The opinions expressed in this article are the writer’s own and do not reflect the views of Her Campus.
Edited by: Aneesha Chandra
The time has come for us to leave the caves we call home and head out into the world outside. Like early humans, this step outside the cave is filled with the excitement of discovery and the fear of uncertainty. After being held captive by a shape-shifting virus for over two years, we will behold, touch, and feel what it is like to be in our colleges. In this fortuitous moment, our head is filled with differing expectations, fears, and anxieties but there is one thing we all have in common. This is the pursuit of pleasure, perhaps the underlying motivation behind all human activities. However, this pleasure is often sought by some by willfully denying it over long periods of time and then indulging it at a time of one’s own choosing. We will investigate this method of seeking pleasure in detail.
Restraint is a very human virtue; animals have very little cause to show restraint. Though they do show patience, commonly when hunting prey, courting mates, or awaiting their turn in the hierarchical scheme of things. Humans show restraint for two reasons: (i) To deny excess indulgence and (ii) To enhance the quality of pleasure derived from indulgence. The first reason is far too common — it is born of the incessant human need to adhere to ‘morals.’ The second reason is rare, for it is practised only by the true masters of the art of pleasure-seeking. Contrary to popular belief, denying pleasure is in fact the best way to enhance it.
In the Bhakti literature of Vaishnavism, when Sri Krishna hides away from his beloved Sri Radha, it is considered as the prelude to the crescendo of their divine love. For separation from the beloved serves to intensify the longing for the beloved, which in turn increases the joy one eventually feels upon reuniting. While the Gopis, including Sri Radha, are aware that Sri Krishna and them are one and the same, from a Vedantic point of view, they nevertheless ignore this fact and associate with Sri Krishna as separate entities, in love with him. Thus, here too the principle of denial-driven gratification is at play. One could extend this logic to the human condition as well, where our separation from Sri Krishna is superficial and yet essential in order for the genesis of Bhakti or divine love.
The fact that we did not go to campus for such a long period of time, should enhance the pleasure we derive from our final return. In some ways, our university would feel like a promised land of sorts, at least initially. Thus, the collective sorrow and regret of the past two years should not sully the approaching joy. That being said, there is also a case to be made for how joy and sorrow always come in pairs and one really can’t have one without the other. However, that deserves a separate article. For the time being, if one wishes to pursue pleasure then denial of the same is essential. One could raise a valid doubt, which is that building up so much anticipation by denial may also result in catastrophic disappointment. It is a distinct possibility but not one outside our own control.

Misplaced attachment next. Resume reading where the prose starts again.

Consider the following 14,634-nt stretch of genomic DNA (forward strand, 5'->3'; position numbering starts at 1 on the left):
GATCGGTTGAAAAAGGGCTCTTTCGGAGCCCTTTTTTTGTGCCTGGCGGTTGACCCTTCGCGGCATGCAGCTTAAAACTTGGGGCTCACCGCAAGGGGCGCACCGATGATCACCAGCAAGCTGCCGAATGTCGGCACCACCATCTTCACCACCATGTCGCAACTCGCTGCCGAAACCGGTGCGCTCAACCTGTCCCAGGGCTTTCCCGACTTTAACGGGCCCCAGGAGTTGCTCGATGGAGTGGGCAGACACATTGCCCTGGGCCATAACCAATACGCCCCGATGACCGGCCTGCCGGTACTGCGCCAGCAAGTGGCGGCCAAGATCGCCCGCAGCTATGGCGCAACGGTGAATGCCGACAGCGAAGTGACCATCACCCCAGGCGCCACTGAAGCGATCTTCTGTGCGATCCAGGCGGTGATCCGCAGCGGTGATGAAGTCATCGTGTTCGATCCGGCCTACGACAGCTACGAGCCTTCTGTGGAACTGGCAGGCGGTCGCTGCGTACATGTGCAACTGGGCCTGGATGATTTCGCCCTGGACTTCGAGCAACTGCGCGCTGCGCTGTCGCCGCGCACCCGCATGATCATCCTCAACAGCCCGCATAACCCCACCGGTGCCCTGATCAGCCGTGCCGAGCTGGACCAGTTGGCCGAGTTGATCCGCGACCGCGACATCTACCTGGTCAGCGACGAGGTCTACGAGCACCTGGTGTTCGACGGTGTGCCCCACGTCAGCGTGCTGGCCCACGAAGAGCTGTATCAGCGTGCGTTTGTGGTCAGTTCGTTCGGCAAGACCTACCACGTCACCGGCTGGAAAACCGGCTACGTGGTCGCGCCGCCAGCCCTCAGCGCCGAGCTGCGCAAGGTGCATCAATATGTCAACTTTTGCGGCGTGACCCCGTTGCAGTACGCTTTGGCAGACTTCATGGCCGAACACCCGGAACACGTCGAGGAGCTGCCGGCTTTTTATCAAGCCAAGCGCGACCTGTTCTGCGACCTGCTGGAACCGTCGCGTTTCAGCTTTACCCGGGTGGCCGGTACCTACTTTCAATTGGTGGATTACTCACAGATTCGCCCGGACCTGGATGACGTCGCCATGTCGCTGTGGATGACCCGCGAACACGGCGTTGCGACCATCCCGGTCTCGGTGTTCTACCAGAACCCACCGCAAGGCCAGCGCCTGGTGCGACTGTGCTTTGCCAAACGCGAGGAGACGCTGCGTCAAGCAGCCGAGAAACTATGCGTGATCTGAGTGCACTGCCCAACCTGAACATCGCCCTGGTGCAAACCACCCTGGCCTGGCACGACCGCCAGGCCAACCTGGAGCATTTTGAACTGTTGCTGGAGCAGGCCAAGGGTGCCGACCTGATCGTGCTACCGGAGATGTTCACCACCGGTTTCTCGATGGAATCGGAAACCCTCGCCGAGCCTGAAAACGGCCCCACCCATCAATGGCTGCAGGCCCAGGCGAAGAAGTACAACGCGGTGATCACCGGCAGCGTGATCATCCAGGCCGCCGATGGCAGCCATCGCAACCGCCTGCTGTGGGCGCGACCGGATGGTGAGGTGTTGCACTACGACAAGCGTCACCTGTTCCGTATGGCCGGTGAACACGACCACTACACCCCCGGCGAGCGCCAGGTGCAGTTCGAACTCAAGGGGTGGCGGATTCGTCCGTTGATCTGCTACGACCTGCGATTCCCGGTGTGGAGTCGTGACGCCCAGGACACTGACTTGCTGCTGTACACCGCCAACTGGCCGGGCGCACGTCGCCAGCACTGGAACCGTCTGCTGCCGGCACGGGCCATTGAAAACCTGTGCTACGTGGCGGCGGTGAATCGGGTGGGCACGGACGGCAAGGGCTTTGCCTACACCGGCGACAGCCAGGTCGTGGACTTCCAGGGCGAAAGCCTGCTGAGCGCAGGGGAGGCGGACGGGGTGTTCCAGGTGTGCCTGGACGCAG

The fact of the matter is that pleasure and pain are but our minds' perceptions of situations we find ourselves in. These perceptions are strongly entrenched and so seem natural to most of us. However, by regular practice these perceptions can be augmented according to our will. Thus, by denying pleasure or in other words the positive perceptions of our mind, we are in effect deconditioning the mind and gaining control over it. This opens up a novel dimension for the enhanced pursuit of pleasure. Pursuing pleasure by resorting to denial actually puts us in charge of our minds over time, eventually placing us in a position where we can do away with the need for pleasure-seeking entirely.
Pleasure-seeking in a material sense is the shackle which binds us to the world. In the case of the Gopis this is not the case, for their source of pleasure is the goal of those who renounce pleasure-seeking i.e. Sri Krishna. By controlling our minds we achieve the same thing that Gopis do by not doing so in the presence of Sri Krishna. In the Vedantic school of thought, once one reaches the goal of self-realisation, there is no pleasure-seeking for infinity and eternal pleasure is found. Such a state is far for most of us and so we must continue our attrition against our mind. This delay, remember, is yet another enhancement of the eventual triumph.